The Ken Fox Troupe
Either way Benedict Campbell‘s short makes for a wonderful portrait of the stunt riders and crew on Ken Fox’s ‘Wall of Death’.
The film is really beautifully shot and Campbell clearly has a photographer’s eye for light and detail and texture. More than that though it’s an excellent portrait of that family, providing a glimpse of the personalities in play and a sense of the lifestyle in only a few short minutes.
In terms of subject matter normally I’d say it’s easy to play upon people’s nostalgia about all sorts of traditional forms of entertainment slowly being sidelined by new technology, diminishing attention spans and health and safety regulations but stunt riding is one of those things that can’t really be compared to anything else. The kids watching the show in little towns and cities in the UK might have grown up saturated with high-def, surround-sound, 3D Hollywood blockbusters and still have their little minds blown when these guys and girls saddle up. Because there’s something really elemental about seeing someone do something legitimately dangerous just for your entertainment.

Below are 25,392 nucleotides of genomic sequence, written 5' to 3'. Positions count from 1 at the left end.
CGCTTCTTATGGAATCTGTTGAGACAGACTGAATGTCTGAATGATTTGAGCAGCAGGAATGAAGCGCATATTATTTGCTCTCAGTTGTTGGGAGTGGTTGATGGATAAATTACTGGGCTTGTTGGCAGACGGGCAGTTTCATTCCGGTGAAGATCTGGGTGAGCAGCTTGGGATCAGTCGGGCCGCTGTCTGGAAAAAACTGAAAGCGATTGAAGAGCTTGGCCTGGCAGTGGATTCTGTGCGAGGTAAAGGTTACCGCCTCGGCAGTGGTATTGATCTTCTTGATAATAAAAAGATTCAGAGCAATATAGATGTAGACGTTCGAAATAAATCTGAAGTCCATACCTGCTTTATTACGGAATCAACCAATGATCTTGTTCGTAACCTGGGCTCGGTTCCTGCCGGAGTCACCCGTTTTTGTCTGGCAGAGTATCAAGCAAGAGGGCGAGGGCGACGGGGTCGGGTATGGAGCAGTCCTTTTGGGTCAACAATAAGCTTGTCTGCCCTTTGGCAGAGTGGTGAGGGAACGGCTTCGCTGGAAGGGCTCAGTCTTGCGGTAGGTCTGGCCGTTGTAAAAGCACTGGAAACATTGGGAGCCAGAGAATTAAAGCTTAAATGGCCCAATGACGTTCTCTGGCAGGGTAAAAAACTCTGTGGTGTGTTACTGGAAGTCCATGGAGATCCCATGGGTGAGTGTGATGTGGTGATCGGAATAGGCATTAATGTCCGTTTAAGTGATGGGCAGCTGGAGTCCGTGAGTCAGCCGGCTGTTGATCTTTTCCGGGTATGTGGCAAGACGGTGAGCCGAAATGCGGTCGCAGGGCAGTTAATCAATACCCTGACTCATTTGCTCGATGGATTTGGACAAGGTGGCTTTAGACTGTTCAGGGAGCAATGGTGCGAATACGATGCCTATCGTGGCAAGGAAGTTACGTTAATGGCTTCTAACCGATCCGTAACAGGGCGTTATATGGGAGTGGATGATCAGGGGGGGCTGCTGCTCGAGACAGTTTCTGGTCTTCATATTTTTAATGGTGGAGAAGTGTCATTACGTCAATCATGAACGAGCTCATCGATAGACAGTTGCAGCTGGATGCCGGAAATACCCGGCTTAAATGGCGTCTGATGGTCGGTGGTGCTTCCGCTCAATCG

And carnival troupes like Ken’s always have that strange old-world combination of working class roughness with a really sophisticated understanding of the technology and the materials they depend on. I got the same vibe from a really terrific doco released last year about some of the folks that race the Isle of Mann TT. These films are essentially about the discipline and the attitude that goes along with living your life inside a really narrow margin of error. Both films portray the people and the culture that surrounds that in a really dignified way.